natural bird

 

Holistic Treatments for Birds

You can also use natural treatments on your bird to decrease their future health issues. Most birds with arthritis or foot problems will not stand for acupuncture, no pun intended. But they do great with COLD LASER therapy. Ask your holistic vet about this option for birds, as there are very few medications they can take for pain. Alpha-wave machines can promote healing, calm and well-being in birds as well.

Flower remedies are excellent for birds that need calming (do not work very well with feather picking, which is a disorder often associated with liver and hormonal issues as well as nutrition and owner behaviors).

Chinese herbal formulas made in the US and in the right hands (no over the counters, please!) are excellent for healing.  Ask your holistic vet about this.

Antioxidants such as CoQ10 are excellent for heart issues. Curcumin is an excellent anti-inflammatory. Milk thistle and vitamin E, along with SAMe are in liver support supplements. An herb called Yunan Baiyaou is proving excellent to control bleeding in birds with inoperable bleeding tumors. There are prescription pharmaceutical quality preparations of all of these, and more, that can be scaled down for your natural bird.

PEA is a current cannabinoid that is a natural anti-inflammatory with no psychotropic effects. Compounding pharmacies do a great job of using palatable mixtures to help “get the supplements in” to your bird. Ask your vet for the formulation in the flavors and they can also let you know what your bird may prefer.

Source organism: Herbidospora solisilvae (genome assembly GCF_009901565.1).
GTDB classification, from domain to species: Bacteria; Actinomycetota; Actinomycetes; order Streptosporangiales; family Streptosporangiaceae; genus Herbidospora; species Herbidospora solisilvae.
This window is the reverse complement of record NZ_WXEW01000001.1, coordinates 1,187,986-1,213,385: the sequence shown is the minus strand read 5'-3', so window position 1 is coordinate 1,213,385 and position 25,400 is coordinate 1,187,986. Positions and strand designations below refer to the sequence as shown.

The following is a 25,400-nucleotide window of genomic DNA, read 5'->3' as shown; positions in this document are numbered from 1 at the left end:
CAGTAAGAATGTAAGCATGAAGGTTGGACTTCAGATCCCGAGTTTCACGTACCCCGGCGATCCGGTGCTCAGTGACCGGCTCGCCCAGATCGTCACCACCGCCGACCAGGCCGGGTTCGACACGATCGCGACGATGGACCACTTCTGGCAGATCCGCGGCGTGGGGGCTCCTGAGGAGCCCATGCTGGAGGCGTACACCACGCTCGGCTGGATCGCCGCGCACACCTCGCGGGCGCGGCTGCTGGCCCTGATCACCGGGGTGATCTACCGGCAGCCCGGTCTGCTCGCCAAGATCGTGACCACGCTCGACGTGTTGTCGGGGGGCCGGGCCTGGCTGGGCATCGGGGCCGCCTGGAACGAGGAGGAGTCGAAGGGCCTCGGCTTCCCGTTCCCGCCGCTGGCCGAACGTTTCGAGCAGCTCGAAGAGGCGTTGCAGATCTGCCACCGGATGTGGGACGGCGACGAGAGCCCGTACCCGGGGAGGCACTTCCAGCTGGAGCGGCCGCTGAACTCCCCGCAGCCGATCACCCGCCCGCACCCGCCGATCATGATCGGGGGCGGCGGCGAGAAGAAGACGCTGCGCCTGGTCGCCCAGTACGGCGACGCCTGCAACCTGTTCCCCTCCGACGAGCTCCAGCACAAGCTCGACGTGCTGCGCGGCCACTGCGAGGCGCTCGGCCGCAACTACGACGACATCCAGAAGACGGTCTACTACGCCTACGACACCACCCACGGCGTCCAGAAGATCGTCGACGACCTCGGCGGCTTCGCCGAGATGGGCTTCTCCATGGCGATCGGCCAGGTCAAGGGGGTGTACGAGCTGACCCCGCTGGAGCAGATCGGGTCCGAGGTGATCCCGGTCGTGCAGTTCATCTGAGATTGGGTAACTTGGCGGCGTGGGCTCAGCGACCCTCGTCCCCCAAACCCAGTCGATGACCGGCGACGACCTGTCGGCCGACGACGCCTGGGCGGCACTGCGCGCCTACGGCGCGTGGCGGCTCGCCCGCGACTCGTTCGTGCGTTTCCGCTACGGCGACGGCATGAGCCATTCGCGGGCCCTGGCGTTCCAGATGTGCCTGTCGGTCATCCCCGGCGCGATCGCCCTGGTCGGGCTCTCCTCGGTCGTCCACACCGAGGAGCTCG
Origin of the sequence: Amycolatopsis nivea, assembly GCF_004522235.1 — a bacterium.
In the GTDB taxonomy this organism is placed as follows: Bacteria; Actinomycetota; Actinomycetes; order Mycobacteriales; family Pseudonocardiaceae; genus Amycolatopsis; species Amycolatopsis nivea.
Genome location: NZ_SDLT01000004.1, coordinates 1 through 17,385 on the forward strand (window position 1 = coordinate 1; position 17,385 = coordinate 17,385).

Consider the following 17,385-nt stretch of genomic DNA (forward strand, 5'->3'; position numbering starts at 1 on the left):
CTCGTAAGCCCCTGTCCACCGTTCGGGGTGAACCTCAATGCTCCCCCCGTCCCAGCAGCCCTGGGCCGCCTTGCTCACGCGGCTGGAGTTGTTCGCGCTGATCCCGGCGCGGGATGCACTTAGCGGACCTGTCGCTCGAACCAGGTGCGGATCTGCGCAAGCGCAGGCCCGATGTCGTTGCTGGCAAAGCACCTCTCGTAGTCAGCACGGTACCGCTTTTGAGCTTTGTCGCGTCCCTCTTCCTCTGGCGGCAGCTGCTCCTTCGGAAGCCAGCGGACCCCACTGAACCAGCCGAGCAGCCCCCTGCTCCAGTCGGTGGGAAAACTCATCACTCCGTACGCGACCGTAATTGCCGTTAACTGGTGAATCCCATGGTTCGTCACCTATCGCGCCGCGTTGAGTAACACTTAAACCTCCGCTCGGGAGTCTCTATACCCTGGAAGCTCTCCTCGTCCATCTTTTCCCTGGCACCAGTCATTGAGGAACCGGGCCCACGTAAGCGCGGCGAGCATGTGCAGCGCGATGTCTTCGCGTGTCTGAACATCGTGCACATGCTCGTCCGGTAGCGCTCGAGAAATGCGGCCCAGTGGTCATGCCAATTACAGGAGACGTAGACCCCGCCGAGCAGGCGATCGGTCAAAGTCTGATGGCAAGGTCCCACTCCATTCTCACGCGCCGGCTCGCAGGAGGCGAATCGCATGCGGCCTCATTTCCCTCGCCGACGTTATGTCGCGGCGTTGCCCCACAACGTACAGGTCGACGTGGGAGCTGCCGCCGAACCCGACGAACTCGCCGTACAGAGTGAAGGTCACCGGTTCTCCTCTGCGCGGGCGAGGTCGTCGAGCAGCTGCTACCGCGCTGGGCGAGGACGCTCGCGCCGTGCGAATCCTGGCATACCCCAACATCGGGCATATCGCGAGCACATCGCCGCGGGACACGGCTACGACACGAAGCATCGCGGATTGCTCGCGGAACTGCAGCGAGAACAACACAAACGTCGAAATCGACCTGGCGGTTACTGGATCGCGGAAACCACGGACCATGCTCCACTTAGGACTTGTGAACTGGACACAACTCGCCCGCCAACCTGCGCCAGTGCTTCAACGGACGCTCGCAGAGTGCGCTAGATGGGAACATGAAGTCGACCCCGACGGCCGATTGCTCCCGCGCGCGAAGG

These are a few of the options available to help your natural bird. If they are on a great diet, get direct sunshine on a regular basis and have excellent supplements, you may never have to see a vet, except for the once a year checkup! Let’s put an end to a “crashing bird” that “seemed healthy” only a week ago. Let’s get them truly healthy NOW.

From the heart vet

If you are in the Santa Barbara area and you’re interested in getting your bird on a more holistic diet, I would love to hear from you. Please don’t hesitate to reach out to us by clicking HERE.

New Toxins to Watch Out For

Protect your pets

Returning from the largest veterinary conference in the country a few weeks back, I realized how important it is to share this information as soon as possible with you, so your pets stay safe and happy!

 

Learn the New Toxin Concerns for Your Pet

There are some new toxin concerns on the horizon, things you may not have known about until now. Below are some of the top toxins to watch out for if you have a dog, ferret, other curious pets or small children.

 

Mouse and rat poisons

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It is the season where we sometimes see more of these little visitors around. Always seek natural pest control and talk to those companies when planning it will save your pet’s life.

 

Caffeine

Caffeine as a Prep item

Coffee and tea both contain amounts of caffeine that are toxic to pets and small children. Dropping bags and grounds or a foray into the trash can prove disastrous- remember to watch the waste!

 

Onions and chives

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A known toxin to cats, onions causes the destruction of red blood cells in these felines. In anything more than the tiniest amount, onions-especially raw ones, are a danger for your pet.

 

Macadamia nuts

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Although not in small amounts, these nuts can definitely be toxic and result in signs affecting the nervous system. In your dog, you would be on the look out for vomiting, tremors or their inability to walk. In fact, let’s just not feed the dog macadamia nuts!

 

Unbaked yeast bread dough

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This likely doesn’t require explaining. It can expand in the stomach and cause severe distress and obstruction, even leading to death. Just remember the smell of that dough is as attractive to your dog as the fresh-baked smell is to YOU!